Photo Credit: Jewish Press

It was a dark and stormy night.

Or so I thought. I was about to tackle the opening scene for a new story in my Jewish Regency Mystery Series, What’s in a Flame? The story takes place in London during Sukkos of 1812. The website hebcal.com, which converts secular dates to Hebrew ones and vice versa, informed me that the first night of the holiday was September 20.

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Given London’s usually dreary weather, adding some fog and a thunderclap or two – to create the appropriate atmosphere for my characters, while they ate their Yom Tov meal in their sukkah – seemed like a no-brainer. So after fortifying myself with coffee and indulging in the other pastimes that are a prelude to writing the first word of the day, I set to work.

The scene was remarkably easy to write, which should have been a sign that something was amiss. For me, writing is a long and painful process. Sometimes, though, Hashem sends the gift of inspiration that gushes like an overflowing spring. Apparently, this was one of those times. I went on to the next scene.

But something niggled in my brain. There was a good chance it rained that night. But how good? And what if I guessed wrong? True, most of my readers won’t bother to check the weather forecast for September 20, 1812. But all it takes is one of them to do so and discover I’ve made a mistake – and then write a scathing review on Amazon.com along the lines of: “The story is full of errors! This is the worst historical mystery I’ve ever read!”

Gentleman’s Magazine September 1812 weather

To forestall this sort of “dark and stormy” event, I went into research mode. I knew that The Gentleman’s Magazine – a favorite read during the 1800s due to its potpourri of articles, ranging from political reporting to poetry – also published after-the-fact weather reports for the meteorologically inclined. Thanks to the Internet, I could view its pages at my leisure. Which I did. Not only was there no rain on September 20, it wasn’t even cloudy. “Fair!” the meteorologist thundered.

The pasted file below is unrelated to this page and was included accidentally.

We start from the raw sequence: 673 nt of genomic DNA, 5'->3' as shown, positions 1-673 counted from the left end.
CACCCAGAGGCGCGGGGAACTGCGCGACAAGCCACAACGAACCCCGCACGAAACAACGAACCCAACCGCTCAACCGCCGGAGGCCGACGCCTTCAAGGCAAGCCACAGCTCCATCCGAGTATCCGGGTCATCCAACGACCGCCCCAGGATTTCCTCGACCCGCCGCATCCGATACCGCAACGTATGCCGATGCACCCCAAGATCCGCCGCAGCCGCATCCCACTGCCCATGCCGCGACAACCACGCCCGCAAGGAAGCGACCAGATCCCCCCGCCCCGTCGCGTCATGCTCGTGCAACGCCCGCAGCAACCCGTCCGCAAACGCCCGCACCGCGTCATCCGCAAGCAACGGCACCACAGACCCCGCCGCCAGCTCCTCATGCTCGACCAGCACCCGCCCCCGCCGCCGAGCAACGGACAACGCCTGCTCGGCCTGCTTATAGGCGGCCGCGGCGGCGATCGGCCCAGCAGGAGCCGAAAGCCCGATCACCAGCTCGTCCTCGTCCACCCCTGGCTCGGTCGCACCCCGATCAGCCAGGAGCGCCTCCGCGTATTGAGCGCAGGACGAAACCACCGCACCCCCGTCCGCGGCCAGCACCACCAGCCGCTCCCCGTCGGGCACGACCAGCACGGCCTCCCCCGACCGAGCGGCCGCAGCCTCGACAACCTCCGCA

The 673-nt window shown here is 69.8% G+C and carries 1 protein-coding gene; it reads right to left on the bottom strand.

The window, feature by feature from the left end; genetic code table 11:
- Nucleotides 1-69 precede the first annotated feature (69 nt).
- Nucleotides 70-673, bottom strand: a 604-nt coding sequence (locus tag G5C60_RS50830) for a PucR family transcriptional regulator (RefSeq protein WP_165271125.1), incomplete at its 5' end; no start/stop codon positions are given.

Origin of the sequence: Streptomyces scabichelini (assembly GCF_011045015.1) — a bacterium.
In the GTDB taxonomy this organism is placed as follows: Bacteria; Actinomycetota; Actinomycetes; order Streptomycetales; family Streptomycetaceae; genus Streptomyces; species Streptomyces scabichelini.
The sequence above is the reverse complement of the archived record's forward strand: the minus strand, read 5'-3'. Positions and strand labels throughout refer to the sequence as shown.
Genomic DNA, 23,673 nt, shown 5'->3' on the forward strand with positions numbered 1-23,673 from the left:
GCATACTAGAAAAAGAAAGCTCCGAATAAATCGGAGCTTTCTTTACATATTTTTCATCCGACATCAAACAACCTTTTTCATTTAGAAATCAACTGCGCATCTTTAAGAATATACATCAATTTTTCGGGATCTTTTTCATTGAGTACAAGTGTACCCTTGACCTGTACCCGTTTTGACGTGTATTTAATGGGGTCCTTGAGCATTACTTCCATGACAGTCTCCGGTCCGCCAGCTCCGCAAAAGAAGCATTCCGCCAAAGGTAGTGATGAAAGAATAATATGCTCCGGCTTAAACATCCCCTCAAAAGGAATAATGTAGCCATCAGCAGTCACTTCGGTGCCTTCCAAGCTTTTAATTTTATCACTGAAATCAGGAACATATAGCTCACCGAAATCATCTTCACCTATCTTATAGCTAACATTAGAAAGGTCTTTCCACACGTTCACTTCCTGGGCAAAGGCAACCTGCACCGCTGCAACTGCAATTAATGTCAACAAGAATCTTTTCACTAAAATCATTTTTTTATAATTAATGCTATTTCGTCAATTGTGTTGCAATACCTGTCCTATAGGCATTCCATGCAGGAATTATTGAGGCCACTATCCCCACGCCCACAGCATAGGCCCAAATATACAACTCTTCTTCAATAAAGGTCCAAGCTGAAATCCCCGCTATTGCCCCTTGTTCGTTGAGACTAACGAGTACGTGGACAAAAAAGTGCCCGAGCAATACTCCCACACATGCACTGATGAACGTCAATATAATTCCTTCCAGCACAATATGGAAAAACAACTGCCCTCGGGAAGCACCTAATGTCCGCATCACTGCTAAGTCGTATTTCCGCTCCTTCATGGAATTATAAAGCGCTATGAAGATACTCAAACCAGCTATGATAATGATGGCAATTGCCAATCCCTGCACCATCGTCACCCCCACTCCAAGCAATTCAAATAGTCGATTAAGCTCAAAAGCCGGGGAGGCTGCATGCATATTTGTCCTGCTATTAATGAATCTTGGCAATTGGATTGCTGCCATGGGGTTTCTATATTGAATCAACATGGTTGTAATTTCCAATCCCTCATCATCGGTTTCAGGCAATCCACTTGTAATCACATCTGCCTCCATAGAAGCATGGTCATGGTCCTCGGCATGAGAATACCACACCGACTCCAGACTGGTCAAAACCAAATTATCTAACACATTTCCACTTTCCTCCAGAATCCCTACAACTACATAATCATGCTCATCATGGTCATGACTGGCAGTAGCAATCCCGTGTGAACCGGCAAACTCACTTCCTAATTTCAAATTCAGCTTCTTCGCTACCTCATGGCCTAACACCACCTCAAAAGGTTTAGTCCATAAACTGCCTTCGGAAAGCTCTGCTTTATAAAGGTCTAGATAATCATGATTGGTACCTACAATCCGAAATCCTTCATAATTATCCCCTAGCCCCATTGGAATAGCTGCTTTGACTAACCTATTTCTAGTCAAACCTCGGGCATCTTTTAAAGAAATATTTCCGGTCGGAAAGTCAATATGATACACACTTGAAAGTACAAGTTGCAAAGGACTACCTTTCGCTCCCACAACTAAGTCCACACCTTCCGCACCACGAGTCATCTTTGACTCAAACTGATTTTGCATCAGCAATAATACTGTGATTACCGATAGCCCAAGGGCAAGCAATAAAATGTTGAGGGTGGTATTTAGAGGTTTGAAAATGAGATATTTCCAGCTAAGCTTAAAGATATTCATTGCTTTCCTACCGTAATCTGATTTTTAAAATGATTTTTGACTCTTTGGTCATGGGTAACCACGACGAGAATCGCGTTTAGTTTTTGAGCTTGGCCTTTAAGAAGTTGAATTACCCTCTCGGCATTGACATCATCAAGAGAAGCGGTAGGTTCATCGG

“Not fair!” I thundered back. But I knew what I had to do. I rewrote the first scene, word by painful word.

Just the Facts… Maybe

Actually, within the historical fiction community there is a heated debate about how accurate a story has to be. At one extreme are the purists, who insist on factual accuracy whenever possible. At the other end are those who just as vehemently insist there is a reason why the genre is called fiction; or as Mark Twain didn’t say, despite the numerous attributions, “Never let the facts get in the way of a good story.” (For the purists, what Twain did say, in a 1907 speech, was: “I don’t know anything that mars good literature so completely as too much truth.”)

Those of us who engage in the pursuit of factual accuracy do so out of love. Nothing brightens our day like coming across some obscure detail about the past that the vast majority of the human race couldn’t care less about. Learning when and how to use these treasures is part of the art of writing a historical novel. Add too much detail and the story sinks under the weight; use too little and it floats into the realm of neither here nor there.

Writing a Jewish historical novel presents its own unique challenges. For instance, quite a bit has been written about Britain’s Regency era, which lasted from 1811-1829. That’s partly due to the enduring popularity of Jane Austen, whose novels are set during those years. But what about the era’s Jews? Was there anything different or special about how they observed the holidays and celebrated their simchas? How easy was it to keep kosher, Shabbos, and the other mitzvos?

While the story of how the Jews who returned to England in the 1600s and their descendants evolved from not-entirely-welcome guests to full-fledged citizens has been written many times, much less has been written about their daily life. And when it comes to how they observed Judaism within the home, the flow of information dwindles to a trickle. Because I wanted to include these sorts of details in my stories, with as much accuracy as possible, I knew I’d have to ferret out the facts like my fictional detective, Mr. Ezra Melamed. What follows are a few of my favorite “cases.”

The Case of the Missing Purim Spiel

How was Purim celebrated during the Regency era? Since the holiday offers so many opportunities for intrigue, this was one mystery I definitely wanted to solve.

Had London’s Ashkenazic Jews retained some of their traditions from Central and Eastern Europe? After the Megillah reading at the Great Synagogue, did wealthy members of the community still open their doors to masqueraders from the poorer classes, who entertained their well-to-do hosts with boisterous songs and skits in exchange for a few coins and refreshments? Or had they retreated to the muted civility of dinner behind closed doors, followed by a very British tea?

There is a curious account written in 1738 by a convert to Christianity, who in between his malicious attacks on Jewish practices manages to provide some worthwhile details on what those practices were, including for Purim. And there are accounts written around the turn of the twentieth century by Anglo Jews lamenting the dearth of Purim fun in their generation, in comparison to an imagined past. But what about the early years of the 1800s?